This is not to say that Tiger is 80/43rds better than Phil: Over the course of their careers, the difference in average score per round (a measure from Mediocristan) is barely perceptible. But in terms of winning (a measure from Extremistan), this small difference adds up to a big advantage for Tiger over Phil (and for Phil over third place).
Branko Milanovic nicely summarizes Taleb’s contribution:
Taleb argued that the number of phenomena with such asymmetric distributions is much greater than was commonly thought and that lots of our thinking errs by tacitly assuming normal distributors. Like Moliere’s Mr. Jourdain we have become Gaussian without thinking or knowing that we are.
For example, during the Housing Bubble before the 2008 crash, it was widely assumed by Wall Street that mortgage defaults had to be inherently rare because they were distributed according to a bell curve cleverly adapted from life-insurance actuarial science in 2000: Li’s Gaussian copula function.
This worked for a half-dozen years because during times of sharply rising house prices, foreclosures mostly happened to the individuals who for unusual, often tragic reasons didn’t sell their houses to avoid default: For example, the husband died and the wife became so depressed she couldn’t be bothered to do anything to meet the mortgage payments until the sheriff finally evicted her.
But when housing prices stopped rising in 2006–07, defaults suddenly went from unlikely events only occurring out in the far tail of the bell curve to everyday occurrences, taking down with them huge financial products concocted assuming that foreclosures were always unusual events out on the tail of a normal distribution.
Still, much of the world is indeed Mediocristan. The 33 essays by La Griffe show just how much can still be wrung from applying the logic of simple bell curves to contemporary social controversies.
In case you are wondering, I could make a plausible guess who the distinguished author likely is, but I don’t believe in doxxing anybody who chooses a pseudonym. La Griffe observes:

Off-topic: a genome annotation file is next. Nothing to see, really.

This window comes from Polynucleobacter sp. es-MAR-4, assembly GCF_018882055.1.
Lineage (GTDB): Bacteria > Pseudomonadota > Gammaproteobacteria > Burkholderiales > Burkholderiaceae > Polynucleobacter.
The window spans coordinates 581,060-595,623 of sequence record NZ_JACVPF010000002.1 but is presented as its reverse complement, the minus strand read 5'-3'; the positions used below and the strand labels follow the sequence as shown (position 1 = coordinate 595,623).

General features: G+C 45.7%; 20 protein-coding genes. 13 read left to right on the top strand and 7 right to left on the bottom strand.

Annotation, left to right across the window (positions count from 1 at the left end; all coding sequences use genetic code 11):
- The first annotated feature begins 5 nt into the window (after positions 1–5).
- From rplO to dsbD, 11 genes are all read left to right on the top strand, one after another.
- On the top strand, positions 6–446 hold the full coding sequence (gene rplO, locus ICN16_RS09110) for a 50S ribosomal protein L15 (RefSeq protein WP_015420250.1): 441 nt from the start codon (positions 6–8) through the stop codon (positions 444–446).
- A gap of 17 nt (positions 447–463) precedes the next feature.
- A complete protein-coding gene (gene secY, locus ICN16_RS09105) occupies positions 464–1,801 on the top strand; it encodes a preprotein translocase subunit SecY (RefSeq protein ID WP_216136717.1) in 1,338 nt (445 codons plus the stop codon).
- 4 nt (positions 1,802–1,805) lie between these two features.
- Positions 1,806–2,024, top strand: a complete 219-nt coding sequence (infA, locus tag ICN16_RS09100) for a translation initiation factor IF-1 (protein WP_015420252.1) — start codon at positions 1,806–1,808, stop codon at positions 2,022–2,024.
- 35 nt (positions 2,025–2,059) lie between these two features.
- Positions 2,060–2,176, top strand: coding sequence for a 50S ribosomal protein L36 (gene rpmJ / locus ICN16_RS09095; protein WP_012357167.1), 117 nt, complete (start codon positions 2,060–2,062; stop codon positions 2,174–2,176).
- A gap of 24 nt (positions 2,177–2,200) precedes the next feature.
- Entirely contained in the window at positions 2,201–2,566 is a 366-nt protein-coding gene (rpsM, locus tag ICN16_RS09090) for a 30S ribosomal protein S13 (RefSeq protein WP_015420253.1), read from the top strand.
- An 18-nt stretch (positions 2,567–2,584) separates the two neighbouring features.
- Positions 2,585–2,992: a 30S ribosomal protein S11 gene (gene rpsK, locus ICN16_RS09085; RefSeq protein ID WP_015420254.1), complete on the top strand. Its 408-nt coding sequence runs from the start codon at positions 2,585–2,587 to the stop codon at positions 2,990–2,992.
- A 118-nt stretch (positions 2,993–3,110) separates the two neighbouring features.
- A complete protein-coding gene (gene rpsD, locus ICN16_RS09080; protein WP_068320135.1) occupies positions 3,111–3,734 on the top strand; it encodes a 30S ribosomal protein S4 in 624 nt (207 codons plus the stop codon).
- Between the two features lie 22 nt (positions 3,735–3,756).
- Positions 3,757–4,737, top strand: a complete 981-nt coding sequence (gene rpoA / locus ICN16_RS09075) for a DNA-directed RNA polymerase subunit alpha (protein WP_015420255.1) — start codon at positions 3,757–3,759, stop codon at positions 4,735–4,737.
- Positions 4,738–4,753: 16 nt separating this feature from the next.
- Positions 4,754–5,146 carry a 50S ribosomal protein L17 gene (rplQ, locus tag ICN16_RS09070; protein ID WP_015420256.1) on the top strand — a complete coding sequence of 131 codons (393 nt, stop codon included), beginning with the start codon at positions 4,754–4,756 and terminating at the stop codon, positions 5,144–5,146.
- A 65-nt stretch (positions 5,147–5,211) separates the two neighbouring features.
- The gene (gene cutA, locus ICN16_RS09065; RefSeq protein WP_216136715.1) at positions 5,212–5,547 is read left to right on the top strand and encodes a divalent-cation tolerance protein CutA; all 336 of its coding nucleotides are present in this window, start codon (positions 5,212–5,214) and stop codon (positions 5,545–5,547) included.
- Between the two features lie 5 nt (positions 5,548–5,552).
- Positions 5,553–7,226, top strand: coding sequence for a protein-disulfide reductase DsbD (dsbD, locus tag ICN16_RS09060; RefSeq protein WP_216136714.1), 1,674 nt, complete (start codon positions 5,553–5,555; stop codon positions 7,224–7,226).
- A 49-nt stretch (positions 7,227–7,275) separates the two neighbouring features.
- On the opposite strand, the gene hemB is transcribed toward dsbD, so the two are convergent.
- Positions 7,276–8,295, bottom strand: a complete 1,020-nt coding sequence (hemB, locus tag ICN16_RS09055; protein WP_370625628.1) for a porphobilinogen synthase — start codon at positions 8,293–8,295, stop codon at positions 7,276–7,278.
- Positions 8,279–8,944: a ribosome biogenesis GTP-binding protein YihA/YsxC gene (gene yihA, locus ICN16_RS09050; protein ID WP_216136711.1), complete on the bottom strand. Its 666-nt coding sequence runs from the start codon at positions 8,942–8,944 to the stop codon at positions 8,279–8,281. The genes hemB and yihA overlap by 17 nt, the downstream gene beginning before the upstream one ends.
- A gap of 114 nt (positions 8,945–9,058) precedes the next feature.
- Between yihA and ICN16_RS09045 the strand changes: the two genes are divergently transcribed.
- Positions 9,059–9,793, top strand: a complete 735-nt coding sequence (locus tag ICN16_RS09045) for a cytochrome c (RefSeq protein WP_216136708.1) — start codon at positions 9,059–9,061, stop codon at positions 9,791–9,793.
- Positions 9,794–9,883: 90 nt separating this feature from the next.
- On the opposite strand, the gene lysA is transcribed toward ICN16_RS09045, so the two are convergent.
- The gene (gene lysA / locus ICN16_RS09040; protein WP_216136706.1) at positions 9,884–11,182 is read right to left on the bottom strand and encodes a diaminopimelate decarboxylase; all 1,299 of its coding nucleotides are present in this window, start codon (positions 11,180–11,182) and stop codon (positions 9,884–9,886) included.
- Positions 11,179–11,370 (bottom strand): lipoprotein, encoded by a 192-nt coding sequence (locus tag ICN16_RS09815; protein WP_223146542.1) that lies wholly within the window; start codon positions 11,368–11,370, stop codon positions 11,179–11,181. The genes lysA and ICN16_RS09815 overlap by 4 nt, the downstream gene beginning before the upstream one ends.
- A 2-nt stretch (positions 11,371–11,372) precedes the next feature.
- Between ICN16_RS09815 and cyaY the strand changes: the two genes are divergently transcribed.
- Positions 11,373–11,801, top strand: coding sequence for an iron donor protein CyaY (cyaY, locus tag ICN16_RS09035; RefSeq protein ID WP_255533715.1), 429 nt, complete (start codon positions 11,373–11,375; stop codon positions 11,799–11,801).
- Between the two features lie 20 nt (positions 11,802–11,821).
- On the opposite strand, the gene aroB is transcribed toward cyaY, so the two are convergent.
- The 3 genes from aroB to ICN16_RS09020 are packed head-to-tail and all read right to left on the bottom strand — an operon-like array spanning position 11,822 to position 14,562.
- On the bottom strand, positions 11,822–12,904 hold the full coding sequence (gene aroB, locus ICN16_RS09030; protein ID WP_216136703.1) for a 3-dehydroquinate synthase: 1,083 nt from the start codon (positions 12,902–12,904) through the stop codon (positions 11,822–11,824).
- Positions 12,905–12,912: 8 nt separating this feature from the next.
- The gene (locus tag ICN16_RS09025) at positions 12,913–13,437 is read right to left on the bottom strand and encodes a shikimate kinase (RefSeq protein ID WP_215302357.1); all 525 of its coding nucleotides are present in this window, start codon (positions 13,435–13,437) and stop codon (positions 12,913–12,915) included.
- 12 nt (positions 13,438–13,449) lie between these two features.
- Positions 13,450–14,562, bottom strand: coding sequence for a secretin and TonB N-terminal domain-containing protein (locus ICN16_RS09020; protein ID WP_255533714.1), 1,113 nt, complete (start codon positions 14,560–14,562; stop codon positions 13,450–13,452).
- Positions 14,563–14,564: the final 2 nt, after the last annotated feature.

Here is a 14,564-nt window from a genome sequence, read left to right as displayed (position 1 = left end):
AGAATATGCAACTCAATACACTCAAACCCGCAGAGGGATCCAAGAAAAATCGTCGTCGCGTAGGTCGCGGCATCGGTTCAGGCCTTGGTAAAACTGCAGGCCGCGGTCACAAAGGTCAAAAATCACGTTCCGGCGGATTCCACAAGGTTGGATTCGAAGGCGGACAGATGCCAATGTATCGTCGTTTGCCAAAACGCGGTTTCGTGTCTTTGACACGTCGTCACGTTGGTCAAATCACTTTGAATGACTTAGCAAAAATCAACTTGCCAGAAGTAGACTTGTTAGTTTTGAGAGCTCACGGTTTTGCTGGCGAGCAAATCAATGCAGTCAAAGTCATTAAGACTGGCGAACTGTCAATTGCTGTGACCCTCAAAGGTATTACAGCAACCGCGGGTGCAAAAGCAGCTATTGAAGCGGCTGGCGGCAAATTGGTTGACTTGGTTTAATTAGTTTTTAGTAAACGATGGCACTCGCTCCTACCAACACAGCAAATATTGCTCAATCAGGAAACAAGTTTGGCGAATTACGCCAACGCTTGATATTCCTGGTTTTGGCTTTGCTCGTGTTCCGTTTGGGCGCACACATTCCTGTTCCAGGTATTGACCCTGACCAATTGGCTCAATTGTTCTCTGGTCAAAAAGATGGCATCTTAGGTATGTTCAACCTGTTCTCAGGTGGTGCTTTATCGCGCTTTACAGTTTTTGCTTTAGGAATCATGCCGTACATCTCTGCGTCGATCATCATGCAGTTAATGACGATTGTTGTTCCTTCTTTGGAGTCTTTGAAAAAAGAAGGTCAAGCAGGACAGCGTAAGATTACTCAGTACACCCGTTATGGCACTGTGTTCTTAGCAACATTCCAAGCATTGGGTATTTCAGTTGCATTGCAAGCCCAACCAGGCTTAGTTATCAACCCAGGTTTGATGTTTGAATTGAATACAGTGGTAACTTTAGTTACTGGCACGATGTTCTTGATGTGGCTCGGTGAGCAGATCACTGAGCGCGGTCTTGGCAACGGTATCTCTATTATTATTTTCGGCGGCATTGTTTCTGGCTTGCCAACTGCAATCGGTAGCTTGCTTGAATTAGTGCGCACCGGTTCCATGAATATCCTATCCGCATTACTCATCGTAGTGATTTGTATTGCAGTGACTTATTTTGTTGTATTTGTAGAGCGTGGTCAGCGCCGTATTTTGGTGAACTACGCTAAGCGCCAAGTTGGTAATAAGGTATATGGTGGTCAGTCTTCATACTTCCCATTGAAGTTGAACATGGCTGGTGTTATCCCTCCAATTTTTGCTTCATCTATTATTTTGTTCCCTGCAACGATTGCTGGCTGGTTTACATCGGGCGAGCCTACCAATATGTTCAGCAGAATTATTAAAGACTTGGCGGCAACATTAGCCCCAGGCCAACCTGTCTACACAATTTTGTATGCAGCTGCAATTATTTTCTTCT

There are very few moments in a man’s existence when he experiences so much hostility, or meets with so little benevolence, as when he challenges fashionable perceptions of race…. As for our efforts, we can be certain of only one thing—vilification. It could drive a man to pseudonymity.
Like Taleb, La Griffe du Lion is not lacking in self-confidence. He takes his alias from Sir Isaac Newton’s appellation, as recounted in E.T. Bell’s classic Men of Mathematics:
In 1696 Johann Bernoulli and Leibniz concocted between them two devilish challenges…. After the problem had baffled the mathematicians of Europe for six months…Newton heard of it for the first time on January 29, 1696…. After dinner he solved the problem…and the following day communicated his solutions to the Royal Society anonymously…. But for all his caution he could not conceal his identity…. On seeing the solution Bernoulli at once exclaimed, “Ah! I recognize the lion by his paw.”
Interestingly, the normal probability distribution wasn’t discovered until long after Newton’s lifetime. The relatively late development of statistics remains puzzling. Apparently, until the second half of the 19th century, the best minds were less interested in correlation than in causation. They wanted to continue Newton’s breakthroughs in astrophysics.